Salmon Point trail should remain open to the public – letter


Re: Salmon Point Trail users survey

I am happy to see the Strathcona Regional District (SRD – undertaking a users survey on this major attraction to the Campbell River area. This letter supplements my completed and previously submitted survey, since the format of the survey is short and lacks the depth that I think it deserves.

RELATED: SRD wants feedback on Salmon Point trail

Please excuse my personal passion, but I have used this trail (commonly known by locals as the “Pub to Pub” Trail) almost daily since 1994 and I credit it for saving my life! My cardiologist in Victoria, who stress tested me annually on a treadmill (after I developed a life threatening heart condition in 1994) repeatedly told me, “whatever you are doing, keep it up, since you are now doing 150 per cent better than the general population of your age bracket.” I am sure that I am not the only user of the trail whose health has benefitted substantially, whether he/she is aware of it or not.

The trail (and its surroundings) is a priceless jewel for the community as well as for regularly-visiting long and short term tourists and visitors from all over the world. It benefits not only humans (hikers, fitness enthusiasts, dog walkers, nature lovers, photographers, fishermen, etc.), but also migrating birds (masses of geese, cormorants, ducks, swans, etc.), wildlife (deer, bear, etc.) and fish (salmon, whales, dolphins, herring, etc.).

Unfortunately, few people know that the Salmon Point Marina was created by excavation and the dredgings from it were used to fill (partially) the natural holding bay at the north end of the trail that was previously used by fish before entering the Oyster River for spawning. A berm was also created that blocks tidal water from entering the holding bay. The present low lying, filled area impedes access to the trail during the rainy season, especially during high tide periods.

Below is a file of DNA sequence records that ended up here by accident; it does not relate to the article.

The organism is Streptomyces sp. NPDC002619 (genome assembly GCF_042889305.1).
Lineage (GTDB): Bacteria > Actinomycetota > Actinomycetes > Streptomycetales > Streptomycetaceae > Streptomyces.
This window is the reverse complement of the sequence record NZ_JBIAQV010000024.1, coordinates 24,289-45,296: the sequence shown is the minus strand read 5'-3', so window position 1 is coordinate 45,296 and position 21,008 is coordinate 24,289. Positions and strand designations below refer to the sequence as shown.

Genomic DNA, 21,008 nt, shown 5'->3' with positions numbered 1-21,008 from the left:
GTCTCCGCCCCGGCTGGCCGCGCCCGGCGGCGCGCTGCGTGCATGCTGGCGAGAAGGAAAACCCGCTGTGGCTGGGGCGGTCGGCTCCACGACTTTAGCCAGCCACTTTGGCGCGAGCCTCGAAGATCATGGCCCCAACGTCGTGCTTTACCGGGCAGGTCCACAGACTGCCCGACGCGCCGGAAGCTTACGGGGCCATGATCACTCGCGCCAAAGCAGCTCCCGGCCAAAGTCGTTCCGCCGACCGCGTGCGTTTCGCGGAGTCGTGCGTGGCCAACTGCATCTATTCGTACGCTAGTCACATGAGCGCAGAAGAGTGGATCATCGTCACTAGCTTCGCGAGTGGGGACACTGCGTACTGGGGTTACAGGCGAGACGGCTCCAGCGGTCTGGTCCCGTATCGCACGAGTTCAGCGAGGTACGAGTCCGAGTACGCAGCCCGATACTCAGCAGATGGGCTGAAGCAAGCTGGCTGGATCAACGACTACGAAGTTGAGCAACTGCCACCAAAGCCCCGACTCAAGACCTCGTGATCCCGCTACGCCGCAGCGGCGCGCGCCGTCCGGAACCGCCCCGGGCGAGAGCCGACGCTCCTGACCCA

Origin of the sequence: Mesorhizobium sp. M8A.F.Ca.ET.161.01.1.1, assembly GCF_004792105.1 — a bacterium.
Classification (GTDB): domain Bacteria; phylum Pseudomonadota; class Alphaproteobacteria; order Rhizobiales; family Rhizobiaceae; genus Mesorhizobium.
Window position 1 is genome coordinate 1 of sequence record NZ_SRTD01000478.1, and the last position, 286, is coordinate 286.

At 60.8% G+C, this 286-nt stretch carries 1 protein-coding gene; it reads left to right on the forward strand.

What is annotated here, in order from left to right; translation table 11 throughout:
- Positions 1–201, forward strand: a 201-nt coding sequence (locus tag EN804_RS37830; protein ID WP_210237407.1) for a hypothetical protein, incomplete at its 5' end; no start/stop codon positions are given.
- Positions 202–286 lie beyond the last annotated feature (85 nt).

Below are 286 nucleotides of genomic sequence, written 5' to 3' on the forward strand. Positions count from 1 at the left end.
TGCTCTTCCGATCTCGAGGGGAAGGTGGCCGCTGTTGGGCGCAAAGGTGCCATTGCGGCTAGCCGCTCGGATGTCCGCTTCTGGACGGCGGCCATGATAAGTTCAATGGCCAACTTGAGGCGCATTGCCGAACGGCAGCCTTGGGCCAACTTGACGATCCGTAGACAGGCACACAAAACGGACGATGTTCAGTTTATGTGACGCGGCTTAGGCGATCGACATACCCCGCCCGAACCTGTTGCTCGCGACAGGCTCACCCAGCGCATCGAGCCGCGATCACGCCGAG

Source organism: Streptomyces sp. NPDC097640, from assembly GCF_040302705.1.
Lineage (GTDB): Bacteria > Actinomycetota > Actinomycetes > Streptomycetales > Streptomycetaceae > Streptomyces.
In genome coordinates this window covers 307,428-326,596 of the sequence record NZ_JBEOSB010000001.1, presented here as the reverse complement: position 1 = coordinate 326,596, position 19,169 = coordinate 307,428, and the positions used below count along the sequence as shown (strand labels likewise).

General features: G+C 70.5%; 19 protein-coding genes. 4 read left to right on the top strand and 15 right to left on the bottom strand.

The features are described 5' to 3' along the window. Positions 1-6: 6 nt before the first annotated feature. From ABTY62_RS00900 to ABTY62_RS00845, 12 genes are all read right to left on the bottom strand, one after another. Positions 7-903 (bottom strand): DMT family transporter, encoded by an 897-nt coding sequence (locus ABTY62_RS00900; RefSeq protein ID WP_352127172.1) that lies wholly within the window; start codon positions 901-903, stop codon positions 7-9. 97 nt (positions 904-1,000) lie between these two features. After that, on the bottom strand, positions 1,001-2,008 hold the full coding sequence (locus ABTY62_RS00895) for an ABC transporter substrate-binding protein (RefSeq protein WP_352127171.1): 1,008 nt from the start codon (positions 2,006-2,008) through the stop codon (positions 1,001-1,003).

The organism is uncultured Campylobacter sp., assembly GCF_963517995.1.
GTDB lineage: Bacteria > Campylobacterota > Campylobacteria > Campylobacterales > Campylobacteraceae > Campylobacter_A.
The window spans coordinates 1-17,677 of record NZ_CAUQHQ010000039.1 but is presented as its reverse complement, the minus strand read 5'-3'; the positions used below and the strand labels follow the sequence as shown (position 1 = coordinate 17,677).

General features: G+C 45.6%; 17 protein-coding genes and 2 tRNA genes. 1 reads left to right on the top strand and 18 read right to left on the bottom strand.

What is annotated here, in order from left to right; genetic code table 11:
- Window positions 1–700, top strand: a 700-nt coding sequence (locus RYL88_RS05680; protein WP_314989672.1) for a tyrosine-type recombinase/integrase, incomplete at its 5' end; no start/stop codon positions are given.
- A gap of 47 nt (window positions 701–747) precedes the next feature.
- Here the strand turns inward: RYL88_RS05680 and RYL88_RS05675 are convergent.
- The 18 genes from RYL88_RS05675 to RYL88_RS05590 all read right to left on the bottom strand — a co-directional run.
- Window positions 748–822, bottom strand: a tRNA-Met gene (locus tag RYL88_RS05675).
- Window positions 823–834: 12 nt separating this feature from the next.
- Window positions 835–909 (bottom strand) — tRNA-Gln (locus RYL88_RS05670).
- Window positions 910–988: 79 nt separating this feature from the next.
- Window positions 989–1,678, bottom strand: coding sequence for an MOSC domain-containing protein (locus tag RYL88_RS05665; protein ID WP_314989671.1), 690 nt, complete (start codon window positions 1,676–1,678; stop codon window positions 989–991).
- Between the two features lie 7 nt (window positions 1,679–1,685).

As well, the benefit to great masses of migrating birds of the Woodhus Slough wetlands along the trail was previously recognized with a bronze plaque prominently displayed on a concrete monument about midway along the trail. The removal of the plaque (presumably by the present owners of the property) speaks for itself.

It is commonly believed that the land along the trail was donated to the University of British Columbia (UBC) by a wealthy individual, who presumably intended to benefit wildlife and humans (for educational purposes to students, for enjoyment, etc.) in perpetuity, but with a provision for sale in future. Unfortunately, UBC chose to sell this priceless piece of property. There was no stampede of buyers.

Also unfortunately, the SRD did not have the foresight to acquire the land for the obvious long term benefit to the public. Selecting and developing an appropriate, choice portion of this property for public benefit and, if necessary, selling part of the land at a profit would have been the logical, intelligent decision to have been made. Instead, a clever private individual scooped up the property at a bargain price. As a result, the continuously-increasing number of users of the trail have become quite concerned about losing the use of the trail to repeatedly-rumored development plans of the present owner. This should never happen. Instead, the morally-correct thing for the present owner to do is to show the same integrity and foresight as did the original owner/donor, in planning for the future of this invaluable property.

It would be a deserved honour to the original donor to have the trail named after him. At present, no one even seems to know who he was. Perhaps he wanted to remain anonymous, which would be another embellishment of his integrity.

With reference to improving the trail, maintaining continuous access to the trail is the most essential requirement at both the north, as well as the south, entrances. Adequate parking space at these locations is also needed. Moreover, a problem exists during the highest tides in December at the north gate of the fenced property of the old UBC farm. At that time of year, trail users are obliged to climb over slippery (wet/icy) beach logs, at considerable risk of injury from falling. This relatively minor problem is readily solveable. Also a “port-a-potty” midway along the trail for emergency use would be appropriate.

In conclusion, I and the overwhelming majority of other users (I believe), strongly feel that the entire Pub to Pub Trail should remain open for public use, hopefully in perpetuity. We hope that the SRD will arrange to assure that this happens.

Chris Hanelt